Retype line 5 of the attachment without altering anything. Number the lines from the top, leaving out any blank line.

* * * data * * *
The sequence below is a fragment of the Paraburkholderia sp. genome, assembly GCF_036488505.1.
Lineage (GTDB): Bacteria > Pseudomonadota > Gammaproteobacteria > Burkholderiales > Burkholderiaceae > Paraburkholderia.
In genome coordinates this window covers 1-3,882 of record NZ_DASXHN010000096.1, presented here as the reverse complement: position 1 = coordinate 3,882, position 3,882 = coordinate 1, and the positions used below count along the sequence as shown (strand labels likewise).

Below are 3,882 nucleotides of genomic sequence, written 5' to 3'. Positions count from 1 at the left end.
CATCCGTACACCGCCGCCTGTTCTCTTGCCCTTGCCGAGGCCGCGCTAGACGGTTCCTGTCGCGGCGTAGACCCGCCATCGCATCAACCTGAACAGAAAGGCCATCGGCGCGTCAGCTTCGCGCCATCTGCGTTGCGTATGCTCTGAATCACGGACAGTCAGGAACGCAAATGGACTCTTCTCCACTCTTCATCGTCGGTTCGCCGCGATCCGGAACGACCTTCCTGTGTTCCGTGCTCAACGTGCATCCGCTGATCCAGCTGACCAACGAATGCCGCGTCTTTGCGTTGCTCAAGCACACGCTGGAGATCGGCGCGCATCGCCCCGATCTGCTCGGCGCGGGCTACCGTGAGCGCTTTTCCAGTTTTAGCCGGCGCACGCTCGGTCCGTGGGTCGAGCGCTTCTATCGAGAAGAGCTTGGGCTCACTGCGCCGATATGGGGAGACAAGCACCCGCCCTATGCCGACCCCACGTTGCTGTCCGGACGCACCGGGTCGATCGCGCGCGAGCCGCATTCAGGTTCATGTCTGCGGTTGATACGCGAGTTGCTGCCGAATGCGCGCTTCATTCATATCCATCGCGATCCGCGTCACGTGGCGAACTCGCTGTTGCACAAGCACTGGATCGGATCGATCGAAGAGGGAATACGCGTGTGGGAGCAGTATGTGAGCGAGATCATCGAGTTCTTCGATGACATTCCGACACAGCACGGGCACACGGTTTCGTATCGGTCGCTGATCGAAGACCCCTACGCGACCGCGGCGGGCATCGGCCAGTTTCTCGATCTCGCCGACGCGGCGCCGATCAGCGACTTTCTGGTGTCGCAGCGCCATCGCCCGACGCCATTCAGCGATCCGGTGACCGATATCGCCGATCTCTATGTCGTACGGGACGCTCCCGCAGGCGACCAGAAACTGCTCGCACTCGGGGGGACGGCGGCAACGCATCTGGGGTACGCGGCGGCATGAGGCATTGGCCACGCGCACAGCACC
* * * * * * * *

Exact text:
CATCCGTACACCGCCGCCTGTTCTCTTGCCCTTGCCGAGGCCGCGCTAGACGGTTCCTGTCGCGGCGTAGACCCGCCATCGCATCAACCTGAACAGAAAGGCCATCGGCGCGTCAGCTTCGCGCCATCTGCGTTGCGTATGCTCTGAATCACGGACAGTCAGGAACGCAAATGGACTCTTCTCCACTCTTCATCGTCGGTTCGCCGCGATCCGGAACGACCTTCCTGTGTTCCGTGCTCAACGTGCATCCGCTGATCCAGCTGACCAACGAATGCCGCGTCTTTGCGTTGCTCAAGCACACGCTGGAGATCGGCGCGCATCGCCCCGATCTGCTCGGCGCGGGCTACCGTGAGCGCTTTTCCAGTTTTAGCCGGCGCACGCTCGGTCCGTGGGTCGAGCGCTTCTATCGAGAAGAGCTTGGGCTCACTGCGCCGATATGGGGAGACAAGCACCCGCCCTATGCCGACCCCACGTTGCTGTCCGGACGCACCGGGTCGATCGCGCGCGAGCCGCATTCAGGTTCATGTCTGCGGTTGATACGCGAGTTGCTGCCGAATGCGCGCTTCATTCATATCCATCGCGATCCGCGTCACGTGGCGAACTCGCTGTTGCACAAGCACTGGATCGGATCGATCGAAGAGGGAATACGCGTGTGGGAGCAGTATGTGAGCGAGATCATCGAGTTCTTCGATGACATTCCGACACAGCACGGGCACACGGTTTCGTATCGGTCGCTGATCGAAGACCCCTACGCGACCGCGGCGGGCATCGGCCAGTTTCTCGATCTCGCCGACGCGGCGCCGATCAGCGACTTTCTGGTGTCGCAGCGCCATCGCCCGACGCCATTCAGCGATCCGGTGACCGATATCGCCGATCTCTATGTCGTACGGGACGCTCCCGCAGGCGACCAGAAACTGCTCGCACTCGGGGGGACGGCGGCAACGCATCTGGGGTACGCGGCGGCATGAGGCATTGGCCACGCGCACAGCACC